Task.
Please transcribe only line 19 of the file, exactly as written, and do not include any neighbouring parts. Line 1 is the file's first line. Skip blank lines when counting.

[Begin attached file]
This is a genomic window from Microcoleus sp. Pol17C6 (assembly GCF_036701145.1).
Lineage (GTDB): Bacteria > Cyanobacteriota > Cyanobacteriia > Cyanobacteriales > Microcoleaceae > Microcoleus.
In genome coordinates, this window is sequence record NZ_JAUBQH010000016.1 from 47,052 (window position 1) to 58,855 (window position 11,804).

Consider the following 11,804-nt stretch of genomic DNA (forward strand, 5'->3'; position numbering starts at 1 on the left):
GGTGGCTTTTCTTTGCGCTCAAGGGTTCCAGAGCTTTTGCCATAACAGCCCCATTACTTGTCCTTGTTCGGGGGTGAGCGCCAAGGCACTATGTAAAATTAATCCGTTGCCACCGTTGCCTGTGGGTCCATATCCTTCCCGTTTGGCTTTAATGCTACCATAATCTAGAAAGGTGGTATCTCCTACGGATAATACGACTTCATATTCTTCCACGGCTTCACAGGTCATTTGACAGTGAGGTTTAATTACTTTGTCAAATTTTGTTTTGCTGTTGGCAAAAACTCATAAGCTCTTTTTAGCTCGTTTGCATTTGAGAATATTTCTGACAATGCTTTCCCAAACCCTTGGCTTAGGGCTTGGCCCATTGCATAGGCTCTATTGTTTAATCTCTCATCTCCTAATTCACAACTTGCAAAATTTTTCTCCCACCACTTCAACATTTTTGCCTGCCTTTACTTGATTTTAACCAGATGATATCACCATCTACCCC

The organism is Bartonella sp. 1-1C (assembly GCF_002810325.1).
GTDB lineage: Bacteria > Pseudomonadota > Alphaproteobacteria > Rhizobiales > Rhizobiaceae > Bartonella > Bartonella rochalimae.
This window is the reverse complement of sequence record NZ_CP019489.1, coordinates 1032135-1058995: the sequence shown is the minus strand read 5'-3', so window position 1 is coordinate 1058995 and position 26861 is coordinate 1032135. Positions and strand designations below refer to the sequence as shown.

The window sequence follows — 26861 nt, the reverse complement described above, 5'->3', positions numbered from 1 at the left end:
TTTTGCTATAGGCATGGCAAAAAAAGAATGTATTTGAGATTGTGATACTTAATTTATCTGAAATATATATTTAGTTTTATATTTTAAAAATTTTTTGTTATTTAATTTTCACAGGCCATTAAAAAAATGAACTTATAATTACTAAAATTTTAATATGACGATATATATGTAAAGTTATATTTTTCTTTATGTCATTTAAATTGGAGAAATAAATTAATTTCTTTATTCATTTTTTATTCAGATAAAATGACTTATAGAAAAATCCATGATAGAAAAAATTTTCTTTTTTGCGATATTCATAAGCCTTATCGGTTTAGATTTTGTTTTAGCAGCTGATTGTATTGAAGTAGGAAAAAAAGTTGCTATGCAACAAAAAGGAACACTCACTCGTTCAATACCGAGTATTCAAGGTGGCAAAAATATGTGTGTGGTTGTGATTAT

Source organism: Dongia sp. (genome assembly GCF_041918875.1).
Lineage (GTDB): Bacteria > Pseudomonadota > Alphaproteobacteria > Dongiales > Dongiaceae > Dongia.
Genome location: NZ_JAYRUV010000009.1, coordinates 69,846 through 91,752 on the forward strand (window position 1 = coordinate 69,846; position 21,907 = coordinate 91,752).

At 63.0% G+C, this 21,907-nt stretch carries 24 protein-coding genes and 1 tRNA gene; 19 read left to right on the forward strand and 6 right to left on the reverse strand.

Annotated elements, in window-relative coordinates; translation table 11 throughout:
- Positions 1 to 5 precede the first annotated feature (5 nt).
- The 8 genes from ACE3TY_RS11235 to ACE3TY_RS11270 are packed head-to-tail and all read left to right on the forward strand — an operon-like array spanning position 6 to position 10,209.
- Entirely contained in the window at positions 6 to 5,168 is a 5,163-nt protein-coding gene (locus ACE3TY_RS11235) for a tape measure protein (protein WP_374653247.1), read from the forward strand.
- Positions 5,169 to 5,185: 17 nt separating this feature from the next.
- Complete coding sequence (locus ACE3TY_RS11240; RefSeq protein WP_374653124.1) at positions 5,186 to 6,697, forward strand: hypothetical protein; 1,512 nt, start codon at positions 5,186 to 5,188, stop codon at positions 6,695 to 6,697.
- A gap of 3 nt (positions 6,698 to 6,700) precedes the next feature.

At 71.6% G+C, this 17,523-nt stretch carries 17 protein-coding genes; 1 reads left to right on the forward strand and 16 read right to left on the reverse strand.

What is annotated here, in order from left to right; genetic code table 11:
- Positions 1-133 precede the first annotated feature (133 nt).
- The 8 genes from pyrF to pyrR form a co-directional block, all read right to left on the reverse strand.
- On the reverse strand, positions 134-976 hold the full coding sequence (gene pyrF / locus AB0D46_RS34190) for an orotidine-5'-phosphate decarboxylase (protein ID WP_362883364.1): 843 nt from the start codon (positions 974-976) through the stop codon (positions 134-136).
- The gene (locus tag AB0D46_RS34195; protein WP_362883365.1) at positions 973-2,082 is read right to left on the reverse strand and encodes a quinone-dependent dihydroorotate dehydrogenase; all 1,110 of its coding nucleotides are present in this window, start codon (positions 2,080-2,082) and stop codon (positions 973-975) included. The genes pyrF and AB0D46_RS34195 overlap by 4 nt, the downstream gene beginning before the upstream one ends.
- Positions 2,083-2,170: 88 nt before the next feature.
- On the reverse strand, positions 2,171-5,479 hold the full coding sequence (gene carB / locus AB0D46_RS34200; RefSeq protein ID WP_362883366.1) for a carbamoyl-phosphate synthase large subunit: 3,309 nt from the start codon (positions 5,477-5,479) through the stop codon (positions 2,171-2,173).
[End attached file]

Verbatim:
- Positions 5,169 to 5,185: 17 nt separating this feature from the next.